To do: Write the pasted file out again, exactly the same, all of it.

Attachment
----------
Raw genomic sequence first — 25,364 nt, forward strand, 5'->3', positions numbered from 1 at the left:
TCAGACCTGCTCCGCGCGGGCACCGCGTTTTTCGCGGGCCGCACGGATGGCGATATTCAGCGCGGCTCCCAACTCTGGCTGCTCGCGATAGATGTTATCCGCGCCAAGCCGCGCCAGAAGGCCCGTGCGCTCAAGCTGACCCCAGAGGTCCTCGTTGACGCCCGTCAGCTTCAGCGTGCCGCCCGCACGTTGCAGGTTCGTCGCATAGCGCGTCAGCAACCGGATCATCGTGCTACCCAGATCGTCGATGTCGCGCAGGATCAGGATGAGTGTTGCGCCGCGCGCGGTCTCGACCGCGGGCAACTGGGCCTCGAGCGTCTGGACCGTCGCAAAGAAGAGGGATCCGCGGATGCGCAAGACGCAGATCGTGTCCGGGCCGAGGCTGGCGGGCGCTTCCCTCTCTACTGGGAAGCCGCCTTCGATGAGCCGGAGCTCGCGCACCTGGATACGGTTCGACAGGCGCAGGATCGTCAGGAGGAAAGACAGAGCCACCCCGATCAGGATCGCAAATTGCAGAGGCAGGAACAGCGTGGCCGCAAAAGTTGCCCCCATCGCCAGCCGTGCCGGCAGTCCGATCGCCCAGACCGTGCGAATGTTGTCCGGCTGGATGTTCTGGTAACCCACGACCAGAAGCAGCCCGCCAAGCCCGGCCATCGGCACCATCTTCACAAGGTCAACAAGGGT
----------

Raw genomic sequence first — 25,364 nt, forward strand, 5'->3', positions numbered from 1 at the left:
TCAGACCTGCTCCGCGCGGGCACCGCGTTTTTCGCGGGCCGCACGGATGGCGATATTCAGCGCGGCTCCCAACTCTGGCTGCTCGCGATAGATGTTATCCGCGCCAAGCCGCGCCAGAAGGCCCGTGCGCTCAAGCTGACCCCAGAGGTCCTCGTTGACGCCCGTCAGCTTCAGCGTGCCGCCCGCACGTTGCAGGTTCGTCGCATAGCGCGTCAGCAACCGGATCATCGTGCTACCCAGATCGTCGATGTCGCGCAGGATCAGGATGAGTGTTGCGCCGCGCGCGGTCTCGACCGCGGGCAACTGGGCCTCGAGCGTCTGGACCGTCGCAAAGAAGAGGGATCCGCGGATGCGCAAGACGCAGATCGTGTCCGGGCCGAGGCTGGCGGGCGCTTCCCTCTCTACTGGGAAGCCGCCTTCGATGAGCCGGAGCTCGCGCACCTGGATACGGTTCGACAGGCGCAGGATCGTCAGGAGGAAAGACAGAGCCACCCCGATCAGGATCGCAAATTGCAGAGGCAGGAACAGCGTGGCCGCAAAAGTTGCCCCCATCGCCAGCCGTGCCGGCAGTCCGATCGCCCAGACCGTGCGAATGTTGTCCGGCTGGATGTTCTGGTAACCCACGACCAGAAGCAGCCCGCCAAGCCCGGCCATCGGCACCATCTTCACAAGGTCAACAAGGGT